Osteogenesis imperfecta (OI) is an inherited skeletal disorder characterised by increased risk of fragility fractures. Bisphosphonates are frequently prescribed for adult patients with OI with the aim of preventing fractures but the evidence base for efficacy is poor. Recent evidence suggests that the bone anabolic agent teriparatide (TPTD) increases bone mineral density (BMD) and may have the potential to prevent fractures in OI. The purpose of the TOPaZ Trial is to investigate if a a two-year course of teriparatide (TPTD) followed by antiresorptive therapy with a single infusion of zoledronic acid (ZA) in adults with OI reduces the proportion of patients who experience a fracture as compared with standard care Adult patients with a clinical diagnosis of OI who are willing and able to give informed consent and who do not have contraindications to the study medications will be recruited from participating sites. Participants will be randomised 1:1 to receive either standard care for the duration of the trial or TPTD for 24 months followed by a single infusion of ZA, or another antiresorptive agent in the event that ZA is contraindicated. Participants will attend recruiting centres for a Baseline/Screening visit, at 12 months, 24 months and at the end of the trial for formal study visits with telephone calls every 6 months from a site research nurse. Participants randomised to TPTD will also attend recruiting centre at regular intervals during the 24 month treatment period to collect new supplies of TPTD.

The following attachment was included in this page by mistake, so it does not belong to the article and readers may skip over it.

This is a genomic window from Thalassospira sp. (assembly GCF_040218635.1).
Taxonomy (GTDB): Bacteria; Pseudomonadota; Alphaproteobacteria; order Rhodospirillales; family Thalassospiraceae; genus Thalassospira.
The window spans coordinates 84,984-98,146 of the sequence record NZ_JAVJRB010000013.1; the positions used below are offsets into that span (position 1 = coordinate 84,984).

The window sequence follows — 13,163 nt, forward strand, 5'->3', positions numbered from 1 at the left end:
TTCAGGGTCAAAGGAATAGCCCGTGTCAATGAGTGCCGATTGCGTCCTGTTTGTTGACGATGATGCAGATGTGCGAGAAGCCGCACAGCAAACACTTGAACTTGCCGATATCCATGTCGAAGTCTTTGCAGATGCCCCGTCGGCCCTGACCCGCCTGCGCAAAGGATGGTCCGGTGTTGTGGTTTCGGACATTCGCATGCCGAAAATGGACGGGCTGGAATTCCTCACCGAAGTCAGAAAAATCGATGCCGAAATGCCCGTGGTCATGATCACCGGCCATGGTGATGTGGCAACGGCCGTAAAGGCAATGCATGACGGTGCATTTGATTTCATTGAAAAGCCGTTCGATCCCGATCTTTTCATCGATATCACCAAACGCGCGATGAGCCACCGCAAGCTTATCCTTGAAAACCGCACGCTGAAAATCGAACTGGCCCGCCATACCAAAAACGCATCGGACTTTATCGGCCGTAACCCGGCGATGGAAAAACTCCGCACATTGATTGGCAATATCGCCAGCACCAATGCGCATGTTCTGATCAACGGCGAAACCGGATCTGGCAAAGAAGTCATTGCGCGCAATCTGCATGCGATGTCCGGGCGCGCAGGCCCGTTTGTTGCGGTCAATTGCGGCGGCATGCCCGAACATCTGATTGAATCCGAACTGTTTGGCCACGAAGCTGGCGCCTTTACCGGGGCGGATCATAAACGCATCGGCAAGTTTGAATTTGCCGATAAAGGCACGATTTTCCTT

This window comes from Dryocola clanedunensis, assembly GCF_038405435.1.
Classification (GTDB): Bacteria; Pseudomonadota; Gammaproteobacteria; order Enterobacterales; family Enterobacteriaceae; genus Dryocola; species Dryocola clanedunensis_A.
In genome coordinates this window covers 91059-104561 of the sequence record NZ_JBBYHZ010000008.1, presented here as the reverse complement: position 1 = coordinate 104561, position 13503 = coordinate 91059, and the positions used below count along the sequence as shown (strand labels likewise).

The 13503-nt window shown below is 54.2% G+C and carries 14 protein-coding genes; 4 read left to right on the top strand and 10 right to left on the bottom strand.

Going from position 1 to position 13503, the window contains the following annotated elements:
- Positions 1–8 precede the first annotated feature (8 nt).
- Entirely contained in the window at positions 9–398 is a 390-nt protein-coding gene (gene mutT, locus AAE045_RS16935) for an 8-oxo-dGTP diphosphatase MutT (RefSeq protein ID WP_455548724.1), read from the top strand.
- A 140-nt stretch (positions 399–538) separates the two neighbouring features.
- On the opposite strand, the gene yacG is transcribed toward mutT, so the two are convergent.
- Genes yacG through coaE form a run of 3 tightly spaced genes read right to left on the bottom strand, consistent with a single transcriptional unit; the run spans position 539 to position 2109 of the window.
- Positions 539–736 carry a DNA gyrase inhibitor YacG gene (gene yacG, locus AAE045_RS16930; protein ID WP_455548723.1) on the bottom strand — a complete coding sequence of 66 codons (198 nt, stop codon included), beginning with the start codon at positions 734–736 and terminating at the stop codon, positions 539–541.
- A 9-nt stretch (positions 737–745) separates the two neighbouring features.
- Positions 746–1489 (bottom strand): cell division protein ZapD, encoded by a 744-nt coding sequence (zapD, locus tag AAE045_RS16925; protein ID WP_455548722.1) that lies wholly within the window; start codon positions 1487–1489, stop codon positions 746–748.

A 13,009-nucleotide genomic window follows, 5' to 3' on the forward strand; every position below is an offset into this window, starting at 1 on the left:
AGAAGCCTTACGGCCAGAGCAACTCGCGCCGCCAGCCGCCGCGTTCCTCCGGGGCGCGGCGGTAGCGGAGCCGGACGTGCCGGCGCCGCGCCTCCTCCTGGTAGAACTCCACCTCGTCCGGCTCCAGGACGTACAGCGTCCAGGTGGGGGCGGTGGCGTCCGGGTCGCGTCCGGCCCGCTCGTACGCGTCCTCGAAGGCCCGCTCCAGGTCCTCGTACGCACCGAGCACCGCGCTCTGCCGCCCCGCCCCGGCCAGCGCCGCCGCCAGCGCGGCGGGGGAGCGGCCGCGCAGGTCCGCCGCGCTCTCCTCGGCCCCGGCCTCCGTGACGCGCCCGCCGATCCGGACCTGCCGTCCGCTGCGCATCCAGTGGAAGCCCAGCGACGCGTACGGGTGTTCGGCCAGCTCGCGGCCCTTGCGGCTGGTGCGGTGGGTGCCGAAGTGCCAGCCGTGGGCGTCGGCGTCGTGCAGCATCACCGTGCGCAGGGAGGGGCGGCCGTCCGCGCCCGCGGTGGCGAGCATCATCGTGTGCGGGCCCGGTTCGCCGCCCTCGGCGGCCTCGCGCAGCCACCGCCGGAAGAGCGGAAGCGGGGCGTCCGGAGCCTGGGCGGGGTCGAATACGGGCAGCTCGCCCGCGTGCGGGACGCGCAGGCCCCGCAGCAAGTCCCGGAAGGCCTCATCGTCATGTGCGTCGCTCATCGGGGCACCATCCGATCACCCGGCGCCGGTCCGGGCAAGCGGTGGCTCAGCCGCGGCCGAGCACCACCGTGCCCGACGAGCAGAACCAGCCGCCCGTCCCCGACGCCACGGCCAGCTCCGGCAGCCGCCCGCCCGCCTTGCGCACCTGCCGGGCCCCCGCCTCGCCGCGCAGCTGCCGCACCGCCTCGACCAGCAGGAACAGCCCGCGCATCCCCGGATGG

The incidence of oesophagogastric cancer has increased by 400% since the 1970s in Ireland and the United Kingdom. In addition, refinement of perioperative management and the now widespread use of multimodal protocols for patients with locally advanced disease have significantly improved outcomes for patients with oesophagogastric cancer treatable with curative intent. Despite significant advances in chemoradiotherapy, surgical resection remains the primary curative option. Unintentional weight loss and nutritional complications represent serious concerns for patients after radical resection, even among those who remain free from recurrent disease in the long-term. A study from the Swedish Esophageal and Cardia Cancer Registry reported a mean three year weight loss of 10.8% among disease-free patients, with 33.8% of this cohort demonstrating malnutrition at three years post-oesophagectomy. Mechanisms contributing to weight loss for disease-free patients after upper gastrointestinal surgery are poorly understood, however an association between increasing magnitude of weight loss and the presence of increased satiety is described. Our recent studies at SJH have demonstrated four fold elevated postprandial satiety gut hormone concentrations after oesophagectomy, compared with baseline preoperative values. Postprandial gut hormone levels correlate significantly with postprandial symptoms and altered appetite at 3 months postoperatively, and with body weight loss at 2 years postoperatively. However, the mechanism leading to exaggerated postprandial gut hormone production after upper gastrointestinal surgery is poorly understood, limiting targeted therapeutic options. In this study, we aim to characterise the role of altered nutrient transit and enteroendocrine cell function in the pathophysiology of excessive post-prandial gut hormone responses after upper gastrointestinal surgery. To do this, we will measure the gut hormone response to a standardised 400 kcal meal, as per previous studies, while concurrently assessing gastrointestinal transit time, and enteroendocrine cell morphology and function. In this way, we will determine whether the magnitude of the postprandial gut hormone response correlates with the rate of nutrient transit into the enteroendocrine L-cell rich small intestine, and whether enteroendocrine cell adaptation occurs after oesophagectomy. Furthermore, we have previously observed that gut hormone suppression using octreotide is associated with increased ad libitum among subjects after upper gastrointestinal cancer surgery (Elliott JA et al, Annals of Surgery, 2015). The mechanism of action of octreotide may relate to SSTR-5-mediated negative feedback to the enteroendocrine L-cell, but this medication may additionally reduce enteroendocrine L-cell responses through its inhibitory effect on gastrointestinal motility - reducing the rapidity with which nutrients are delivered to the small intestine - and small intestinal nutrient sensing via inhibition of the Na+-dependent glucose transporter SGLT-18-10. Through conduction of this double-blind, randomised, placebo-controlled crossover study, we aim to establish the mechanism of action of octreotide-mediated increased food intake in patients after gastrointestinal surgery. This may inform the design of future targeted interventions for this patient group.